The mobile healthcare market in Asia is growing and expected to reach $7 billion by 2017, according to a study by the Global System for Mobile Communications Association (GSMA) and PriceWaterCoopers.
Jeanine Vos, who heads the mobile health unit at the GSMA believes that such technology will further penetrate the Asian market.
“We foresee that market opportunities can reach $7 billion by 2017 (from under $500 million now)…We are really at the start of a take-off. Companies that stand to gain from the expansion of mobile technologies for healthcare purposes include mobile operators, device manufacturers, software developers and healthcare providers.”
As noted in previous posts, the GSMA spans more than 220 countries and connects connects nearly 800 of the world’s mobile operators, as well as more than 200 companies in the broader mobile ecosystem.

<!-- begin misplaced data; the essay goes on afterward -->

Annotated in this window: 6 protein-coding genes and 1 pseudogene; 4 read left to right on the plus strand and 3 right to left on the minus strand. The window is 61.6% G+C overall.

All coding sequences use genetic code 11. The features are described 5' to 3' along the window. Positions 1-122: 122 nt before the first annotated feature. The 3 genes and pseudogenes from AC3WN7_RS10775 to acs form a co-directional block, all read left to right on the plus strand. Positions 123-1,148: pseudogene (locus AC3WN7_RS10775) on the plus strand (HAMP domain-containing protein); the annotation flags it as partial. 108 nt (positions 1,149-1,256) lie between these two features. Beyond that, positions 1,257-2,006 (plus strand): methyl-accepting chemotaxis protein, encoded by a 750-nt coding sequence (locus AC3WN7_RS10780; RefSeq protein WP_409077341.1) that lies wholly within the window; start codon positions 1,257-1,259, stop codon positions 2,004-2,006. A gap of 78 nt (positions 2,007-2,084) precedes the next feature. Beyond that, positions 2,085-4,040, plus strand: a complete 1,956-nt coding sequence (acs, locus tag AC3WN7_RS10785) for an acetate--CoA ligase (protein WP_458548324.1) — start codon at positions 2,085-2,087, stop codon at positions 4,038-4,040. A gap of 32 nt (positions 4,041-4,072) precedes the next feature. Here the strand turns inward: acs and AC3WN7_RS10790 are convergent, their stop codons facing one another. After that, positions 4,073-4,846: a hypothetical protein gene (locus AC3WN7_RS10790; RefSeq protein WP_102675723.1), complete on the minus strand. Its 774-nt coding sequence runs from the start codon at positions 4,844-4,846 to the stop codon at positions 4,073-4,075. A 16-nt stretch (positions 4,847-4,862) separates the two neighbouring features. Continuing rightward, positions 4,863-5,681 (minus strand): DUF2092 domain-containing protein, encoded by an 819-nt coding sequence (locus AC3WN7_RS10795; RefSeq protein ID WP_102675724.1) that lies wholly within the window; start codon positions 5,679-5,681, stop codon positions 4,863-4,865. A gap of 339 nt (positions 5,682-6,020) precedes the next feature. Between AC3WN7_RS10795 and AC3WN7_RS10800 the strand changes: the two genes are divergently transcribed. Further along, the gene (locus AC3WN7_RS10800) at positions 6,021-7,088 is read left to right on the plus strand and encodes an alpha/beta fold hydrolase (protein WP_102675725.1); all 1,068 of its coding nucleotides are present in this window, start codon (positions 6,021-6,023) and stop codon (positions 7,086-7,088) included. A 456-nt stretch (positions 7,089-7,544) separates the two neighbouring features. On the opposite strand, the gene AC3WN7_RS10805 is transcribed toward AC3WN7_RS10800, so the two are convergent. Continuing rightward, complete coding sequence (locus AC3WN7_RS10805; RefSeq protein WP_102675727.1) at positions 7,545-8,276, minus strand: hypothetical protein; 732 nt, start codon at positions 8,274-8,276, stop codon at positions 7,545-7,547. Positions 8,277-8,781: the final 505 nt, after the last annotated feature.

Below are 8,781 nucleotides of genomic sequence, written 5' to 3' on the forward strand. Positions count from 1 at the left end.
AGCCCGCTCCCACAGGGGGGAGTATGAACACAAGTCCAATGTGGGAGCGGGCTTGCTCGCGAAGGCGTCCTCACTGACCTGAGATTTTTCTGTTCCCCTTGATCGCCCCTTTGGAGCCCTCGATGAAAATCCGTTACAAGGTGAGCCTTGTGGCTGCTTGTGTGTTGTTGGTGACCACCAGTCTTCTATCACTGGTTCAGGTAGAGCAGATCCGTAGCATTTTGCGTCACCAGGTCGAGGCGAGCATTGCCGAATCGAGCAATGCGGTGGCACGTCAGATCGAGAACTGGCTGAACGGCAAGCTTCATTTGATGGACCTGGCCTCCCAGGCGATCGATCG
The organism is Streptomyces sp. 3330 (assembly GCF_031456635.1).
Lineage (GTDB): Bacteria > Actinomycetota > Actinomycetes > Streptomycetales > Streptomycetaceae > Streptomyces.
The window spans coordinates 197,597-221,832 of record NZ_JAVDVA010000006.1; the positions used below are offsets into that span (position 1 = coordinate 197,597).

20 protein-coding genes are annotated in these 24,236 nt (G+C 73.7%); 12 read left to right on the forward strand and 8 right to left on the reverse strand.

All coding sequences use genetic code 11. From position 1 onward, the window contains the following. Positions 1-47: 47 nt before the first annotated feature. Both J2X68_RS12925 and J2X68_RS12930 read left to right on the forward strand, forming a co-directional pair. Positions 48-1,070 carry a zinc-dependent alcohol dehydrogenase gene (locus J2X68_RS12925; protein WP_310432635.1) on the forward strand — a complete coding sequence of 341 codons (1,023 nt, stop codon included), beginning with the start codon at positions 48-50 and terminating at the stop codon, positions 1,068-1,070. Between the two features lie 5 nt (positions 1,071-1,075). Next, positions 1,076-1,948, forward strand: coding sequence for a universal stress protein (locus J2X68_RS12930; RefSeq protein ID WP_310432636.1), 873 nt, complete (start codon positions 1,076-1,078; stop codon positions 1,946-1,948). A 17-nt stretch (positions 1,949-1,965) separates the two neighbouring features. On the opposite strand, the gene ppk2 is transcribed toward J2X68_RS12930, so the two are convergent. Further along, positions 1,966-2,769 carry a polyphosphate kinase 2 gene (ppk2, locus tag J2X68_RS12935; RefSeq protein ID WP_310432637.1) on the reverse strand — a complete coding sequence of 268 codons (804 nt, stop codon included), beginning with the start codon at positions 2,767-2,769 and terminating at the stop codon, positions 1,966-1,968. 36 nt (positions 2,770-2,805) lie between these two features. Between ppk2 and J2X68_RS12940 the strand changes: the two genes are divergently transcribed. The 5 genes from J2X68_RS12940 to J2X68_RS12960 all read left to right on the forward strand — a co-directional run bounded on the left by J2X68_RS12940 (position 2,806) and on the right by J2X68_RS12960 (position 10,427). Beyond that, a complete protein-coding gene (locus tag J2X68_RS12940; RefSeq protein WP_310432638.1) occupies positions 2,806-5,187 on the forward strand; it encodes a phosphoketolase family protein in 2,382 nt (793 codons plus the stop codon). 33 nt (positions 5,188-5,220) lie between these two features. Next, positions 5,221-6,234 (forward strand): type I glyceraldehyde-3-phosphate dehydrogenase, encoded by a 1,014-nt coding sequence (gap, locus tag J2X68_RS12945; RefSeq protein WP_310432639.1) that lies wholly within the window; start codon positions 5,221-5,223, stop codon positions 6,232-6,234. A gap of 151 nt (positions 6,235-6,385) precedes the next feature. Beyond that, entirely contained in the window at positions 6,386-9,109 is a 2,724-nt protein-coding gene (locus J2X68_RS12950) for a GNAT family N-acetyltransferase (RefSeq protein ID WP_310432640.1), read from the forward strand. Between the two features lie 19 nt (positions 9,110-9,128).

Some of these companies include handset makers, software companies, equipment providers, Internet companies, and media organizations.
Mobile phone technology can be used by doctors to help make diagnoses and monitor the health of their patients. The technology can help treat chronic diseases such as diabetes and heart disease. There is also demand for wearable devices, for example those that can be used to track patients with Alzheimer’s disease. According to Vos:
“For Alzheimer’s disease patients, they can be followed around the city and people can also contact emergency services, call the call center…solutions that help the elderly live independently for longer in their own homes.”
Barriers still exist, however, in convincing governments as well as clinicians in various regions.
“The healthcare challenges and needs are highly diverse across the region. A key challenge is … in (achieving) adoption by governments and medical professionals. To reach scale and adoption, what will be important is that governments and regulators across the region promote policies that enable healthcare reform to be supported by mobile technologies.”